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Amedeo Cognengo di Castellamonte (1610 – 17 September 1683) was an Italian architect, civil and military engineer.


He was born in Castellamonte (in what is now the province of Turin, then in the Duchy of Savoy). His father Carlo became chief architect of Duke Charles Emmanuel I of Savoy in 1615.

After graduating in law in the University of Turin and continuing his studies in Rome, Amedeo begun to work alongside his father, whose works later he continued thanks to his significant talent in urban planning and architecture.

In 1646 he continued works at the Ducal (now Royal) Palace in Turin, finishing (1658) the facade and the central body flanked by two raised ones, and the relative connection with the castle square. Later Amedeo was commissioned to create a new plan of for the city's expansions, after the one led by his father in 1620. As in the latter's, he kept the original Roman's centuriation, but also kept the oblique course of the "Borgo Po" (modern Via Po) leading to the then only existing bridge on the Po River to Chieri. In the same streets, he added porticoes and terraces forming an uninterrupted, 1,250 m-long path from the Royal Palace to the Po. The new street was opened in 1674. He also designed the Piazza Carlo Emanuele II, connected to Via Po by a new street, what is now Via Accademia Albertina. However, as works dragged on most of Castellamonte's designs were not followed exactly, like in the Piazza Carlo Emanuele II which did not receive an octagonal plan as in his design.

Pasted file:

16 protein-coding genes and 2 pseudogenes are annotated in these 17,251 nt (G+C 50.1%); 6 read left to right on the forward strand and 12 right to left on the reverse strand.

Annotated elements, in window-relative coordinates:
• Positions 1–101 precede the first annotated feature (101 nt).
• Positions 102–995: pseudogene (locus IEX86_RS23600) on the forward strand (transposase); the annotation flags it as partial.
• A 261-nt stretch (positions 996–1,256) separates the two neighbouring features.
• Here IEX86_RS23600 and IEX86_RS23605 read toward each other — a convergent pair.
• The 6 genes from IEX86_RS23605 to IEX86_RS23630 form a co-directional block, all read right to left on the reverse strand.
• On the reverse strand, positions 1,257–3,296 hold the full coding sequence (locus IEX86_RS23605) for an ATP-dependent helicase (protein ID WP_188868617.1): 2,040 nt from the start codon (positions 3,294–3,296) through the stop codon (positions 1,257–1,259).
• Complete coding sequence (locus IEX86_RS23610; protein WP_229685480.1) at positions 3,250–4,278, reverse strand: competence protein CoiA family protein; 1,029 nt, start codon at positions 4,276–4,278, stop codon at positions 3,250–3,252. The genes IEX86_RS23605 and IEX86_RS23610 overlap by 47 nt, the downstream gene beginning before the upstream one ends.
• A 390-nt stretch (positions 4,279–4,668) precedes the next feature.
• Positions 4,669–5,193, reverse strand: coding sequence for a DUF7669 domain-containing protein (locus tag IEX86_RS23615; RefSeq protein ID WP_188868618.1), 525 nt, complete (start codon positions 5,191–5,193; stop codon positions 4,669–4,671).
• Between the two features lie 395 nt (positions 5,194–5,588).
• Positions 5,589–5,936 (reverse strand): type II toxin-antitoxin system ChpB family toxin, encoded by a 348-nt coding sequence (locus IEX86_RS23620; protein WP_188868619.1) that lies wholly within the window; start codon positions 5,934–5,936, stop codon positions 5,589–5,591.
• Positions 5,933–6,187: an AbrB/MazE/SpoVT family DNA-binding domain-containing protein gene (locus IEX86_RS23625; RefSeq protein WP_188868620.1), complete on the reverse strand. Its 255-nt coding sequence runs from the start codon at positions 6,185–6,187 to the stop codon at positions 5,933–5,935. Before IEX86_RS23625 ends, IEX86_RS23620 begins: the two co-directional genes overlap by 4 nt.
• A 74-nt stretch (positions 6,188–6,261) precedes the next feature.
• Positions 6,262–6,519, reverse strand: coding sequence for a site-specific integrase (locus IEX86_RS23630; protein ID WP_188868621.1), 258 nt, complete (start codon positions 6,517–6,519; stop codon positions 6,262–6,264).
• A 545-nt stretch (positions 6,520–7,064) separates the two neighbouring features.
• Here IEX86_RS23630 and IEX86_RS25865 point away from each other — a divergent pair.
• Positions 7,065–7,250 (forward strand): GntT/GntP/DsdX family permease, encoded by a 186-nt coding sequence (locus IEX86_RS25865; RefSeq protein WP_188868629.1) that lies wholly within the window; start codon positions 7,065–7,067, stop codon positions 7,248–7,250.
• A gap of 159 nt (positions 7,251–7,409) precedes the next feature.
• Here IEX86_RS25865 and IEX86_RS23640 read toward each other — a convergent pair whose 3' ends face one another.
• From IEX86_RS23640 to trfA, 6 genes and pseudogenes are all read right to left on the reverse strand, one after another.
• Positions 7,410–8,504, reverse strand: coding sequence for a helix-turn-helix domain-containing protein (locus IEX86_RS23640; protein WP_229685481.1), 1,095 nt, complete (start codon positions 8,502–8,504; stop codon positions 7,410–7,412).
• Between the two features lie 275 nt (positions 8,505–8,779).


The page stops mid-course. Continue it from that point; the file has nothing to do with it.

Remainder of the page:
Castellamonte was also entrusted the works of the Reggia di Venaria (Charles Emmanuel's II new large hunting residence, begun in 1658) and the Cavallerizza Reale (Royal Stables), built from the late 17th century and continued, among the others, by Filippo Juvarra and Benedetto Alfieri. He also continued and completed his father's works at the Castello del Valentino and intervened in the churches of San Salvario and San Francesco di Paola, the Castle of Rivoli and (according to some sources) the Villa della Regina.

In 1646 he designed the church of Sant'Elena at Villafranca d'Asti followed in 1654 by the church of Santi Bernardino e Brigida at Lucenta and, finally, the Chapel of the Shroud in Turin, which later was totally modified by Guarino Guarini. He also built numerous fortifications and stage-settings for court celebrations, and worked in private noble palaces such as Palazzo Lascaris. He did various works for Princess Luisa Cristina of Savoy, sister of Charles Emmanuel II.

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